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Cognitive Impairment in Hispanic Adults Linked to Discrimination Experiences

Cognitive Impairment in Hispanic Adults Linked to Discrimination Experiences

Black and Latino people experience higher rates of Alzheimer's disease and related dementias than non-Hispanic white people, but scientists have never known why. Now a new study shows that experiences with discrimination may be playing a role in disproportionate experiences of cognitive decline.

Young Lesbian, Gay and Bisexual Adults Have Worse Mental Health than Older Ones

Young Lesbian, Gay and Bisexual Adults Have Worse Mental Health than Older Ones

A new study by The University of Texas at Austin and the Williams Institute at UCLA School of Law finds younger LGBQ adults are physically healthier but have worse psychological health than older LGBQ people.

Researchers examined a representative sample of LGBQ people in the United States from three age groups—young (18-25), middle (34-41), and older (52-59)—to assess how physical and mental health differed among the three generations. Researchers compared several indicators, including alcohol and drug abuse, general and physical health, mental health and psychological distress and positive well-being.

Results showed no difference among the groups in substance abuse or positive well-being. However, several differences were noted when data were analyzed by sexual minority subgroups and gender. Bisexual people were more likely to report drug abuse and have less happiness, social well-being, and life satisfaction compared with gay and lesbian people. Nonbinary people reported worse general health, more psychological distress, and less positive well-being compared to women.

How to Best Support LGTBQ Youth, According to Science

How to Best Support LGTBQ Youth, According to Science

Pride Month is a time of celebration every June. This year's commemoration also comes at a time of heightened attention to the mental health concerns of young LGBTQ people. Recent research has shown these youth may be experiencing more concerns than older LGBTQ people. 

We spoke with Stephen Russell, who leads the SOGI (sexual orientation and gender identity) Health and Rights Laboratory at UT Austin. A professor and chair of the Department of Human Development and Family Sciences, Director of the School of Human Ecology and its Amy Johnson McLaughlin Chair, Russell is one of the foremost experts on the development of LGBTQ young people. In conversation, he shared what everyone needs to know about supporting younger members of the LGBTQ community.

The University of Texas at Austin is Now Officially an Age-Friendly University

The University of Texas at Austin has joined the Age-Friendly University (AFU) Global Network, which consists of institutions of higher education around the world who have committed themselves to including adults of all ages in their programs and policies.

"Being recognized as an Age-Friendly University means that UT Austin is an inclusive environment providing education to midlife- and older adults as well as to young adults," says Karen Fingerman, professor of human development and family sciences, research director of the Center on Aging & Population Sciences and director of the Texas Aging & Longevity Center (TALC). "As an institution of higher education, we have sought to respond to the educational interests of adults in midlife, and the growing older population. UT is also at the cutting edge of research on adult development and aging, with strong community involvement with older populations."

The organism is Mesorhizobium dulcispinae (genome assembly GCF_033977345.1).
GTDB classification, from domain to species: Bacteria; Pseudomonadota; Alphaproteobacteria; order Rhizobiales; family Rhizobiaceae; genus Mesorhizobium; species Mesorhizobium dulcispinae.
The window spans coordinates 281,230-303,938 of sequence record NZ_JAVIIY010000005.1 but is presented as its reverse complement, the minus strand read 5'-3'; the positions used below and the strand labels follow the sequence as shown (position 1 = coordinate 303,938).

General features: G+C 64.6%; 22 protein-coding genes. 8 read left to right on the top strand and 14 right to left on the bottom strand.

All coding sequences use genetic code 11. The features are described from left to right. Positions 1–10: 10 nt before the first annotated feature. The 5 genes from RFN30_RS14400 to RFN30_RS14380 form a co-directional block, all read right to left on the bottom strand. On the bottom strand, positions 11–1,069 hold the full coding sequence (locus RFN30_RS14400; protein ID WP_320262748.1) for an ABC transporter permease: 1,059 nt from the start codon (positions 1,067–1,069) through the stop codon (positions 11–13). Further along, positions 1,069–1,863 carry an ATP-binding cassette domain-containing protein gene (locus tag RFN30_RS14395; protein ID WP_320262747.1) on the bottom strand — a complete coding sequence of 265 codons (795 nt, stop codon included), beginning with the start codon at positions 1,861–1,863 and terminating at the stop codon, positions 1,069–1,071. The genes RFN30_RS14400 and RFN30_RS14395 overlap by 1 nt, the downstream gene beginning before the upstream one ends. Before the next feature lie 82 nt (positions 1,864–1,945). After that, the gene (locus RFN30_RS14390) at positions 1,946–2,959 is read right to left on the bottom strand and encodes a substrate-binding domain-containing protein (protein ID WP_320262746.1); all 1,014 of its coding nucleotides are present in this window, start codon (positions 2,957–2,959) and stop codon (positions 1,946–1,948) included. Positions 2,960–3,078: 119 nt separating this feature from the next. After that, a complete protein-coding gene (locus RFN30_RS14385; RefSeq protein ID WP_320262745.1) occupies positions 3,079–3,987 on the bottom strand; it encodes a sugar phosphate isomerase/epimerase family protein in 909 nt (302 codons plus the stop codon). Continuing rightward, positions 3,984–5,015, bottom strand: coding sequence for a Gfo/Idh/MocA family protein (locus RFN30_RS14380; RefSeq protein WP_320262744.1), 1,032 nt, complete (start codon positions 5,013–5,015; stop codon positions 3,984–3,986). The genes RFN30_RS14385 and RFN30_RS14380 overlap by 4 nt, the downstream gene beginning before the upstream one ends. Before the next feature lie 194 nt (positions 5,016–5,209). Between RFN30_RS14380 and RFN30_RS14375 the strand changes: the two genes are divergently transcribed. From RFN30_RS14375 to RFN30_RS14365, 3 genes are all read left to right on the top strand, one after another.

Two Faculty Named Association for Psychological Science Rising Stars

Two Faculty Named Association for Psychological Science Rising Stars

Two early-career faculty members in the Department of Human Development and Family Sciences have been named Rising Stars by the Association for Psychological Science, one of the top honors in the field.

The recognition was awarded to Hannah Williamson and Elizabeth Muñoz, both assistant professors of human development and family sciences at UT Austin. Each year, only a handful of scholars worldwide — people making extensive impact in psychology early in their careers — get chosen to be APS Rising Stars.

How a Natural Disaster Can Bring Couples Closer

How a Natural Disaster Can Bring Couples Closer

Although natural disasters can cause horrific damage to homes and infrastructure, they can bring married couples closer together, at least temporarily. That's according to a first-of-its-kind study from researchers at The University of Texas at Austin that looked at couples in the Houston area before and after Hurricane Harvey.

The study, published this week in the journal Psychological Science, has implications for how best to help families as they navigate different types of stressors.

Black Families Are Combating the Effects of Discrimination on Their Children Through Talks

Black Families Are Combating the Effects of Discrimination on Their Children Through Talks

Black parents in the U.S. who see others experience racial discrimination, such as news coverage involving violence against Black people, are more likely to talk with their children about race and discrimination, researchers at The University of Texas at Austin have found. Such conversations between parents and their children have been shown to improve young people's behavior and school outcomes.

Vicarious racial discrimination that leads to these conversations can be experienced in many different ways. Examples include watching news coverage of high-profile killings by police, such as those of George Floyd or Breonna Taylor; watching a video posted on social media of a Black person being mistreated; or seeing a friend, family member or stranger being called slurs in public.

Older Adults Are Happier When Space Matches Personality

Older Adults Are Happier When Space Matches Personality

The old saying, "Home is where the heart is," has some new science to back it up. A study has found photos of a person's living space can accurately point at personality traits and the mood of the people who live there, especially as a person gets older.

For the study, scientists at The University of Texas at Austin studied 286 people over the age of 65. They took photographs of the rooms where the subjects spent the most time (typically the living room) and found that certain characteristics of a person's personality were reflected in core elements of room décor. Applying the findings could help lead to happier lives, including for older adults with frailty or cognitive impairment that has led them to be transferred from their homes to long-term care facilities.